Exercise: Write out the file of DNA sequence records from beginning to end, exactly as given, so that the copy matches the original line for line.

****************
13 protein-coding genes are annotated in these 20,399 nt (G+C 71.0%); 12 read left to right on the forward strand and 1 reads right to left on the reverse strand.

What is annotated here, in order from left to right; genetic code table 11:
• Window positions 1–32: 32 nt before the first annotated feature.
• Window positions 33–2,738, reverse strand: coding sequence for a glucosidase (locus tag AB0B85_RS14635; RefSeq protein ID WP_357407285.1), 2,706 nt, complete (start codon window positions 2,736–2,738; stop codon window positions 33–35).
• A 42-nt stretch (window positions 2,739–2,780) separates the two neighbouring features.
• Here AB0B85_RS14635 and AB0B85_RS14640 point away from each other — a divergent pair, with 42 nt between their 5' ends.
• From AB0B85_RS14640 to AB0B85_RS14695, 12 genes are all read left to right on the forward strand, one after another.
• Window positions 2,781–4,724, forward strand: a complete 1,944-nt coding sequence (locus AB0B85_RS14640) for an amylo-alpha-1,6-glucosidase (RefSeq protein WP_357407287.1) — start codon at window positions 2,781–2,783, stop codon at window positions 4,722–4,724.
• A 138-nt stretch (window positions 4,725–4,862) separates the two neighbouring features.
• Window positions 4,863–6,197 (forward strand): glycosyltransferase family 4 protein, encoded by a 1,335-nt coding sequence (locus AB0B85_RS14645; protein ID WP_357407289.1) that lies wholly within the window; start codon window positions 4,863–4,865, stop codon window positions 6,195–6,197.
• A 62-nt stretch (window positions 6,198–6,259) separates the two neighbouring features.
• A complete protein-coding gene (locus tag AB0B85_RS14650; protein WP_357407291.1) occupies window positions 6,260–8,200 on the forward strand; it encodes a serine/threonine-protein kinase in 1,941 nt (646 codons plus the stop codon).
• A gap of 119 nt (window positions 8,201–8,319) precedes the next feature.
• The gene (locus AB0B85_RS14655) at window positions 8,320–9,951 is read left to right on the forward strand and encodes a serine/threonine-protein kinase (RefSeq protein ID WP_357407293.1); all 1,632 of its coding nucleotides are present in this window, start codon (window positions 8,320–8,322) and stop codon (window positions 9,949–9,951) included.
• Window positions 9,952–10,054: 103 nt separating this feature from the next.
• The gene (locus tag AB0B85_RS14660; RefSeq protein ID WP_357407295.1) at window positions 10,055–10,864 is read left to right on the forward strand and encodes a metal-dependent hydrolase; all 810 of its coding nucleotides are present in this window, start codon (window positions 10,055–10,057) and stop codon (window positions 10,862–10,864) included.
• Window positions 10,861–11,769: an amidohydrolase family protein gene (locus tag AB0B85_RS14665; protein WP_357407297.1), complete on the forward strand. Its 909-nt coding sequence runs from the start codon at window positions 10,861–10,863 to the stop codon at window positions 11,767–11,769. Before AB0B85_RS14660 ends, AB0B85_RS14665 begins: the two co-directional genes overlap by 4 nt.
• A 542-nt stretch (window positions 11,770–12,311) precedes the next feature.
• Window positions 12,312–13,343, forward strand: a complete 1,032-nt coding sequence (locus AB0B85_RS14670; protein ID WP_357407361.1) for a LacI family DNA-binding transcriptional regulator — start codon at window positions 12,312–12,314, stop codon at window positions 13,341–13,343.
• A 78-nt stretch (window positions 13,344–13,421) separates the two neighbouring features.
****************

13 protein-coding genes are annotated in these 20,399 nt (G+C 71.0%); 12 read left to right on the forward strand and 1 reads right to left on the reverse strand.

What is annotated here, in order from left to right; genetic code table 11:
• Window positions 1–32: 32 nt before the first annotated feature.
• Window positions 33–2,738, reverse strand: coding sequence for a glucosidase (locus tag AB0B85_RS14635; RefSeq protein ID WP_357407285.1), 2,706 nt, complete (start codon window positions 2,736–2,738; stop codon window positions 33–35).
• A 42-nt stretch (window positions 2,739–2,780) separates the two neighbouring features.
• Here AB0B85_RS14635 and AB0B85_RS14640 point away from each other — a divergent pair, with 42 nt between their 5' ends.
• From AB0B85_RS14640 to AB0B85_RS14695, 12 genes are all read left to right on the forward strand, one after another.
• Window positions 2,781–4,724, forward strand: a complete 1,944-nt coding sequence (locus AB0B85_RS14640) for an amylo-alpha-1,6-glucosidase (RefSeq protein WP_357407287.1) — start codon at window positions 2,781–2,783, stop codon at window positions 4,722–4,724.
• A 138-nt stretch (window positions 4,725–4,862) separates the two neighbouring features.
• Window positions 4,863–6,197 (forward strand): glycosyltransferase family 4 protein, encoded by a 1,335-nt coding sequence (locus AB0B85_RS14645; protein ID WP_357407289.1) that lies wholly within the window; start codon window positions 4,863–4,865, stop codon window positions 6,195–6,197.
• A 62-nt stretch (window positions 6,198–6,259) separates the two neighbouring features.
• A complete protein-coding gene (locus tag AB0B85_RS14650; protein WP_357407291.1) occupies window positions 6,260–8,200 on the forward strand; it encodes a serine/threonine-protein kinase in 1,941 nt (646 codons plus the stop codon).
• A gap of 119 nt (window positions 8,201–8,319) precedes the next feature.
• The gene (locus AB0B85_RS14655) at window positions 8,320–9,951 is read left to right on the forward strand and encodes a serine/threonine-protein kinase (RefSeq protein ID WP_357407293.1); all 1,632 of its coding nucleotides are present in this window, start codon (window positions 8,320–8,322) and stop codon (window positions 9,949–9,951) included.
• Window positions 9,952–10,054: 103 nt separating this feature from the next.
• The gene (locus tag AB0B85_RS14660; RefSeq protein ID WP_357407295.1) at window positions 10,055–10,864 is read left to right on the forward strand and encodes a metal-dependent hydrolase; all 810 of its coding nucleotides are present in this window, start codon (window positions 10,055–10,057) and stop codon (window positions 10,862–10,864) included.
• Window positions 10,861–11,769: an amidohydrolase family protein gene (locus tag AB0B85_RS14665; protein WP_357407297.1), complete on the forward strand. Its 909-nt coding sequence runs from the start codon at window positions 10,861–10,863 to the stop codon at window positions 11,767–11,769. Before AB0B85_RS14660 ends, AB0B85_RS14665 begins: the two co-directional genes overlap by 4 nt.
• A 542-nt stretch (window positions 11,770–12,311) precedes the next feature.
• Window positions 12,312–13,343, forward strand: a complete 1,032-nt coding sequence (locus AB0B85_RS14670; protein ID WP_357407361.1) for a LacI family DNA-binding transcriptional regulator — start codon at window positions 12,312–12,314, stop codon at window positions 13,341–13,343.
• A 78-nt stretch (window positions 13,344–13,421) separates the two neighbouring features.